That doesn’t mean at all that a Mystic isn’t a decent fighter. Far from it! The right staves deliver harsh damage. But, like any other character, you often need to add in a special attack to gain an advantage–you can’t just go in swinging. For unarmed Monks, it’s Stunning Fist. For the Mystic, you send in an Incinerating Wave in Heroic, or something else. Unlike a ranged player, the Mystic does hold still for some fighting, but needs a little distance to throw a few effects to keep the mobs forming up ahead of her, and easy prey for the rest of the party.
You don’t play the Mystic as a typical Monk. That’s refreshing, and leaves room to explore.
By level 20, my Incinerating Wave deals 100 or more combined damage–more if the spell critical hits, if I’m wearing spell power boosts or if the enemy is especially vulnerable. That’s a very good start against a mob, particularly if you can do it every 9 seconds while they’re just chasing you around for a bit before you smack them about like gnats after a few passes.
2) Grandmaster of Flowers mode will be so wickedly-powerful in combination with a Mystic that it’s almost overpowered.
When Quintessica reached level 20, she trained her last core ability, Serenity. It’s a vestigial part of the old Monk capstone that mates well. She got +2 WIS, +10 Concentration, +1 to passive ki regeneration and +25 to Fire and Force spell power and more to critical chance to that damage.
What most Monks see at level 20 is that their ki bar has greatly improved with nice level of regeneration, often going to perhaps less than 1/2 filled after a few minutes of idle. Most Monks see +1 or +2 at this point to passive ki regeneration.
Quintessica sees +2 to +6, depending on if she’s in Ocean Stance, has less than 50% health, and has Grandmaster of Flowers destiny up or has twisted one ability called Enlightenment. By the time her ki bar stops filling while idle, it’s 3/4 full, around 280 ki.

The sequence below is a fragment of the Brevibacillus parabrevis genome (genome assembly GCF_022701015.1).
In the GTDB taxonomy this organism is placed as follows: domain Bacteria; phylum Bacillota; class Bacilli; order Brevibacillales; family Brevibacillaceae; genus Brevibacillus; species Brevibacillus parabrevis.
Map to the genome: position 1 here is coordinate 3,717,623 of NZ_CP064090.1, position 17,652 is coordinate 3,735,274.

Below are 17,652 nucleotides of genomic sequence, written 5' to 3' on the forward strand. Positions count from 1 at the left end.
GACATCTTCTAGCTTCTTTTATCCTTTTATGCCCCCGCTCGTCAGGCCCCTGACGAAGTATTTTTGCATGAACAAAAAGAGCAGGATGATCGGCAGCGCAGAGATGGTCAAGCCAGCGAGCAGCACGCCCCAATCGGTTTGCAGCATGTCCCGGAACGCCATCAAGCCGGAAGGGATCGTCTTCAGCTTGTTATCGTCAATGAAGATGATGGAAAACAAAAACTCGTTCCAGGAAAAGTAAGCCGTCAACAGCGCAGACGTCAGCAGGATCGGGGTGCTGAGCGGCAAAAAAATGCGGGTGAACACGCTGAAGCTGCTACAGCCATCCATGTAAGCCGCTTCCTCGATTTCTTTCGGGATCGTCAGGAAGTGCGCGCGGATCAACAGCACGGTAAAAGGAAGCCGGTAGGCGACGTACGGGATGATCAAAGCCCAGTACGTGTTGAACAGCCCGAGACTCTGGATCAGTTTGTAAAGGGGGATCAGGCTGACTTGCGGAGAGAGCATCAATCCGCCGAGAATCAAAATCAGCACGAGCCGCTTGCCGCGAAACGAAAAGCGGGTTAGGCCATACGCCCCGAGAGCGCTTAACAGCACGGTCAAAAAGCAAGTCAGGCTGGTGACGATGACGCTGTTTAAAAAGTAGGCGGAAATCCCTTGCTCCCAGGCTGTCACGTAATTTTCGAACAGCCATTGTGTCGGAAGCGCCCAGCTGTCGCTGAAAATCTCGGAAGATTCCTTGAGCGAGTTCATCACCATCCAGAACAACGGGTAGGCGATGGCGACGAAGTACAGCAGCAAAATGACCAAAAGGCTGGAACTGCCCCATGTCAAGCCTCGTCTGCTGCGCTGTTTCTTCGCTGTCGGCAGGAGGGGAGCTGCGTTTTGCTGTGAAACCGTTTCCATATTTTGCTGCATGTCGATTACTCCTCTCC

This would be like a spellcaster’s Echoes of Power getting a boost to regenerate mana five-fold, I figure. Quin has massive reserves of regenerating power.
In short, with all of the Flower power attacks, the magic-balls of Lily Petal and Orchid Blossom, the knockdown-rich stomp and magic slam of Drifting Lotus, combined with the Mystic’s own powers of melee and ki damage, make this class a whirling dervish of death. Spellcasters can be too fragile and generate too much aggro if they target too much at once. The Mystic wants this attention. Not so much as a tanker, but to keep a mob aggravated, weakened and chasing them–while the rest of the party clobbers them from behind.
A Mystic is a staff-wielding shepherd that leads her sheep to the slaughter with attacks that damage from afar and compel the evil sheep to follow, lining up for their doom. They’re more durable than many casters and can regenerate power to fight far longer.
3) A Mystic in full combat mode using the Legendary Dreadnought mode has heartstopping potential.
Where the Mystic comes up short in Heroic mode: More HP and STR, is compensated in Dreadnought mode. Quin will also have more tactical DCs for Improved Sunder and Trip. More PRR from Improved Combat Expertise. More area-of-effect damage swings from Momentum Swing and Lay Waste (once I divorce myself of one more feat or add Cleave for this prerequisite). Attack Boosts, especially Haste, that, combined with Quick Strike, should make terribly, ridiculously quick work of even Red-Named bosses. There’s also the Lightning Mace strike with a staff, which will deliver 10d100 electrical damage and 15% enhancement to doublestrike for 6 seconds.
Since the Mystic should be training up the non-monastic tactical feats such as Cleave, that leads them to charging up the LD’s Epic Moment: the Master’s Blitz.
When I used this with Lynncletica in an Epic Hard “Devil Assault,” I mopped the floor in that place! As you know, Lynncletica is my tanker and has impressive damage in unarmed mode. But Quin’s attacks at level 20 often exceed L25 Lynn’s, and Quin is barely back in her Epic jammies.
Add in the spin attacks and LD strikes with the Blitz, and Quin should be the most powerful fighter in my dojo.
Guess I’m going to have to throw some screenshots up with piles of dead Drow at my feet.